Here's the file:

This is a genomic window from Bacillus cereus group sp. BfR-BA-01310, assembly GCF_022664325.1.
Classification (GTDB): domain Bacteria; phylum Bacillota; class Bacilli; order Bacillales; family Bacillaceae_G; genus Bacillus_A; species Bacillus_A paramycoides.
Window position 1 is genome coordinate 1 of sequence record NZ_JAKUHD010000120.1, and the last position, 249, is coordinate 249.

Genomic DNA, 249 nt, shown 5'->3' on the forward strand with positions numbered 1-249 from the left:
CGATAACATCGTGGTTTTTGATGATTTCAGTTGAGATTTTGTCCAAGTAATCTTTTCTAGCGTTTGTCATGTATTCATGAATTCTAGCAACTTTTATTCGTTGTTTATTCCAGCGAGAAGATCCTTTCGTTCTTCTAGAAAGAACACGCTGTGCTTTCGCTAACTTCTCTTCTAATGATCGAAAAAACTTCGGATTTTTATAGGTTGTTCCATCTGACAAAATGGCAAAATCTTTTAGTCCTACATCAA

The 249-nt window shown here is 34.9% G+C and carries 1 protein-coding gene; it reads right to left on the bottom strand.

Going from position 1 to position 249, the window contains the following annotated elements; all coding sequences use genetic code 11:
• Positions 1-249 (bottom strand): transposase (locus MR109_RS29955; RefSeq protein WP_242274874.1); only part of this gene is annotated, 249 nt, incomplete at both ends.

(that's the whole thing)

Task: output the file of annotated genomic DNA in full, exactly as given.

This is a genomic window from Bacillus cereus group sp. BfR-BA-01310, assembly GCF_022664325.1.
Classification (GTDB): domain Bacteria; phylum Bacillota; class Bacilli; order Bacillales; family Bacillaceae_G; genus Bacillus_A; species Bacillus_A paramycoides.
Window position 1 is genome coordinate 1 of sequence record NZ_JAKUHD010000120.1, and the last position, 249, is coordinate 249.

Genomic DNA, 249 nt, shown 5'->3' on the forward strand with positions numbered 1-249 from the left:
CGATAACATCGTGGTTTTTGATGATTTCAGTTGAGATTTTGTCCAAGTAATCTTTTCTAGCGTTTGTCATGTATTCATGAATTCTAGCAACTTTTATTCGTTGTTTATTCCAGCGAGAAGATCCTTTCGTTCTTCTAGAAAGAACACGCTGTGCTTTCGCTAACTTCTCTTCTAATGATCGAAAAAACTTCGGATTTTTATAGGTTGTTCCATCTGACAAAATGGCAAAATCTTTTAGTCCTACATCAA

The 249-nt window shown here is 34.9% G+C and carries 1 protein-coding gene; it reads right to left on the bottom strand.

Going from position 1 to position 249, the window contains the following annotated elements; all coding sequences use genetic code 11:
• Positions 1-249 (bottom strand): transposase (locus MR109_RS29955; RefSeq protein WP_242274874.1); only part of this gene is annotated, 249 nt, incomplete at both ends.